Chemistry is the study of many different things around us, the study of how one substance changes into another, the relationship between the nature and the structure of molecules. Chemistry is also the study of how to obtain metals from ores, convert oil into plastics and develop cures for cancer.
Chemistry is often referred to as “the central science” since its successes feed into many different disciplines. Chemistry units at the University of Sydney are an integral part of a wide range of courses. In many cases the study of chemistry is a requirement of the course. You will find studying chemistry to be diverse, challenging and fascinating.
The School of Chemistry has a strong research base, with extensive links with the CSIRO and many of Australia’s leading pharmaceutical and chemical companies. The school also has an excellent record in teaching and offers many innovative features. There is also the optional Year in Industry program that involves spending one year during your course working in the chemical industry (at commercial rates of pay).
The School of Chemistry has posted a number of first-year lecture demonstrations on their First-Year Chemistry YouTube channel - take a look!
What do Chemists do?
The impact of chemistry on our lifestyles is all around us - medicines, smart engineering materials, improved computer displays, memory, batteries and chips, clean energy generation and forensic science technology. A knowledge of chemistry gives us an understanding of the things surrounding us and enables us to make a real contribution to the wellbeing and wealth of the wider community.
A recent survey conducted by the Royal Australian Chemical Institute (RACI) showed 50% of chemists in Australia to be employed in industry, 24% in government laboratories, and 25% in universities or teaching.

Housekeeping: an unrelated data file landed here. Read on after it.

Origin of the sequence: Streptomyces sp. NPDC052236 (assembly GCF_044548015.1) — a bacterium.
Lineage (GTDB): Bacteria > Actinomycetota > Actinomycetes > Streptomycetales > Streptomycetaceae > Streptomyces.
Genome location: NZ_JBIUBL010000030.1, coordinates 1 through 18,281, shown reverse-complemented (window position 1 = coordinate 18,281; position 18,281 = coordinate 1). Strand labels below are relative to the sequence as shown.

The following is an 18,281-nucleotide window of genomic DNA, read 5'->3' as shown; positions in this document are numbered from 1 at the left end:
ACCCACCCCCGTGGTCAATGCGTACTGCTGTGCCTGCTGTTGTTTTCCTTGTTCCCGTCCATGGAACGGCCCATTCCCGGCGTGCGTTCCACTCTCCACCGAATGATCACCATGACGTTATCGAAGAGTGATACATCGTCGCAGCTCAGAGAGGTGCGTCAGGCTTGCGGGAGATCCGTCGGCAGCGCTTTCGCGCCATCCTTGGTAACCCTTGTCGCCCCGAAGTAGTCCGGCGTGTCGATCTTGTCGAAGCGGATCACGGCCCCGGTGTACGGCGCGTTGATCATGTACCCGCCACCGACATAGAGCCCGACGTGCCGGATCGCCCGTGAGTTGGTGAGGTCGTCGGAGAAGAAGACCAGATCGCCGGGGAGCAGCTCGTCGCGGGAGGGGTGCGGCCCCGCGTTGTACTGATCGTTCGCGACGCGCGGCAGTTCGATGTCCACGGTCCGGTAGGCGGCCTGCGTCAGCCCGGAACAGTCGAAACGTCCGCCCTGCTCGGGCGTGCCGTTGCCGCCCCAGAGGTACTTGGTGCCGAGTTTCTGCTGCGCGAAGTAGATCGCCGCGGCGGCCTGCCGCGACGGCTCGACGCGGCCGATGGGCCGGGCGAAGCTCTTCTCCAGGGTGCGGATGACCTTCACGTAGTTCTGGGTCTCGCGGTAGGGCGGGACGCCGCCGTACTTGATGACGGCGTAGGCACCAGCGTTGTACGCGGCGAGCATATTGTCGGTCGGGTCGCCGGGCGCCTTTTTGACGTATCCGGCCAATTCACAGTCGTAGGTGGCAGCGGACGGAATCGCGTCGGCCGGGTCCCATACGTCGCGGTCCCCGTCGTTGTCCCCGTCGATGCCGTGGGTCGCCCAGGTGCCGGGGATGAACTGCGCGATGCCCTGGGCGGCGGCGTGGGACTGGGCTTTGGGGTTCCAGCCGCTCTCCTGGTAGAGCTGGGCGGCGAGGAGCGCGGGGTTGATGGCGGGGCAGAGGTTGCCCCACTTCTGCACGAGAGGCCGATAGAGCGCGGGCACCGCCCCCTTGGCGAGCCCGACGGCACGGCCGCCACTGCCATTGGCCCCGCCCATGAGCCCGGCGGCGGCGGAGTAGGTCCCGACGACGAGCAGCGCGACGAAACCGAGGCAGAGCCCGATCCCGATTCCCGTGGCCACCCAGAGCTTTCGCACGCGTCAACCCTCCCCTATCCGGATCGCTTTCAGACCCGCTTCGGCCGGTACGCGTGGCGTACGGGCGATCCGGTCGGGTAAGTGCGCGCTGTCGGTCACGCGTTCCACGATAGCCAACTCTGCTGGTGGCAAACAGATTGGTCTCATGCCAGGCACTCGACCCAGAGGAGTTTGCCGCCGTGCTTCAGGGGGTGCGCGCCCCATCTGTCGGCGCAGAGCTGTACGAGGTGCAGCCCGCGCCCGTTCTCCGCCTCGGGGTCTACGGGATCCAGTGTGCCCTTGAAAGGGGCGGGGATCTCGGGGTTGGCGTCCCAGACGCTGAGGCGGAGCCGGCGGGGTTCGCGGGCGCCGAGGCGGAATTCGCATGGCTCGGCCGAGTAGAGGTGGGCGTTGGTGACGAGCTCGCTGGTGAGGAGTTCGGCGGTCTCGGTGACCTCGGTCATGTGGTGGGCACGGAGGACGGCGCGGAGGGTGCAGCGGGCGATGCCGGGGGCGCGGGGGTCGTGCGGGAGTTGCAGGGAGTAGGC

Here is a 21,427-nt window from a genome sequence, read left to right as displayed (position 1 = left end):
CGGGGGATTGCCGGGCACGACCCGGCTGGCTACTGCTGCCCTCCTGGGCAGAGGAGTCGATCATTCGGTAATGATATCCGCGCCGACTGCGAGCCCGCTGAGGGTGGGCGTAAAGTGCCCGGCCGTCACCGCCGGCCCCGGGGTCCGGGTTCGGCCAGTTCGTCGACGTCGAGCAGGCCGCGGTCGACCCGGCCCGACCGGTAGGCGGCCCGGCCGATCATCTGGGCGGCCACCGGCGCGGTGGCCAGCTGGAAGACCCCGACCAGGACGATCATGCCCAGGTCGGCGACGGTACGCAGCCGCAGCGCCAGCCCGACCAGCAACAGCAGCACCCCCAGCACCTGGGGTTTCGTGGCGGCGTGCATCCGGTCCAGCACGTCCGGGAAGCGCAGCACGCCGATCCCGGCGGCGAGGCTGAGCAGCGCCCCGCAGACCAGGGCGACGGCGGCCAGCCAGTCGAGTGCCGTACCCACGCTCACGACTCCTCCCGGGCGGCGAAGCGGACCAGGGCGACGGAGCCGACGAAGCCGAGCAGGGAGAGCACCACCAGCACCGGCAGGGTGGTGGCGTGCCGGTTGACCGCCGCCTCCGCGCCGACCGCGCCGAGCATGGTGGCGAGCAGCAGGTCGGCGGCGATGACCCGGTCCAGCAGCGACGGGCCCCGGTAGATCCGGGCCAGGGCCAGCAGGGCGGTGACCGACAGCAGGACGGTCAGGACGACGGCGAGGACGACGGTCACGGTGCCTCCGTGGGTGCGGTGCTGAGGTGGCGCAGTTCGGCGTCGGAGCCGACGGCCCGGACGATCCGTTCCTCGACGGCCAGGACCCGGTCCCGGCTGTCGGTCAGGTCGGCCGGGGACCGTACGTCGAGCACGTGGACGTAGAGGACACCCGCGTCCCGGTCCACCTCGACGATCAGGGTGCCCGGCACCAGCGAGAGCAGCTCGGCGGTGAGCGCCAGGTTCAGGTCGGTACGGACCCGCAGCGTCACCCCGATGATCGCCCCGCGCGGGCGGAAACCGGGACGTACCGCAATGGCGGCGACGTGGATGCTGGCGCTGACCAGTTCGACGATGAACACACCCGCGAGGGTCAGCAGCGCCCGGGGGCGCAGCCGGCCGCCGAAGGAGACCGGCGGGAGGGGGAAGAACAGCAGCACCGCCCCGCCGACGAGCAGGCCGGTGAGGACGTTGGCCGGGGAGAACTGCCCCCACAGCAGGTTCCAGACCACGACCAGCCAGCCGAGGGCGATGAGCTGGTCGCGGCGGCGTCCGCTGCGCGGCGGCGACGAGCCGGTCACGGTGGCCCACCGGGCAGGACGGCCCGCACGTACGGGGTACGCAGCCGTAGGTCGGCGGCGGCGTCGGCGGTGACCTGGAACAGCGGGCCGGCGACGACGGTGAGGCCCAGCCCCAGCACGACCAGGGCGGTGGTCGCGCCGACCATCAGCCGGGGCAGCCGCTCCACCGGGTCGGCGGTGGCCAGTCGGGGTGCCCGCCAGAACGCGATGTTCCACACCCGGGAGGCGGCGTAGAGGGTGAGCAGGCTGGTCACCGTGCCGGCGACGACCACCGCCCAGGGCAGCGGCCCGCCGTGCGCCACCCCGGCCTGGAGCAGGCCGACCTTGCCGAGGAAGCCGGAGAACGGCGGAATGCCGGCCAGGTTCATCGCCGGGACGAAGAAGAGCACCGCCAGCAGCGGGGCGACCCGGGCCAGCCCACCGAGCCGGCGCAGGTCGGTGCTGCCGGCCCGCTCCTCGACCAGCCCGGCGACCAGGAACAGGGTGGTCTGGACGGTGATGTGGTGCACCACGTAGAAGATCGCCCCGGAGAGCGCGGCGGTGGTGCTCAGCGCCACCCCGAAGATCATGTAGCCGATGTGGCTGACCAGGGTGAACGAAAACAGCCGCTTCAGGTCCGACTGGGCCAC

The industrial sector includes such diverse areas as petrochemicals, food and drink, fertilisers, paper, heavy chemicals, iron and steel, organic chemicals, pharmaceuticals, polymers, computing and scientific journalism. Government laboratories include research institutions, forensic science, analytical laboratories and many statutory authorities.
What will you study?
Chemistry is essential for a deep understanding of many units and its study in first year is required or highly recommended for many of the courses associated with the Faculty of Science.
In your first year, junior chemistry offers you an integrated approach to learning about the composition of matter, the shapes of molecules, and the physical and chemical processes that occur in nature, with the emphasis on an understanding of the molecular basis of materials and transformations relevant to everyday experience, industry and medicine.
In your second year, in addition to core chemistry units, you can also take options in environmental and forensic chemistry and the chemistry of biological molecules.
In third year (senior) chemistry, you can choose from eight elective topics. Laboratory work is an important part of each year’s program.
If you choose to complete an honours year, you will work closely with, and undertake a project in, one of the research groups in the school of Chemistry. In addition, you will take part in a small amount of course work and participate in a seminar program.
Selected students are invited to participate in advanced chemistry units. Advanced programs provide you with a challenging educational environment and allow you to pursue your own special areas of interest. Entrance is very competitive.
Graduates are eligible for graduate membership of the Royal Australian Chemical Institute (RACI).
The School of Chemistry offers both Master of Science and PhD courses by research. These programs involve undertaking a substantial research project.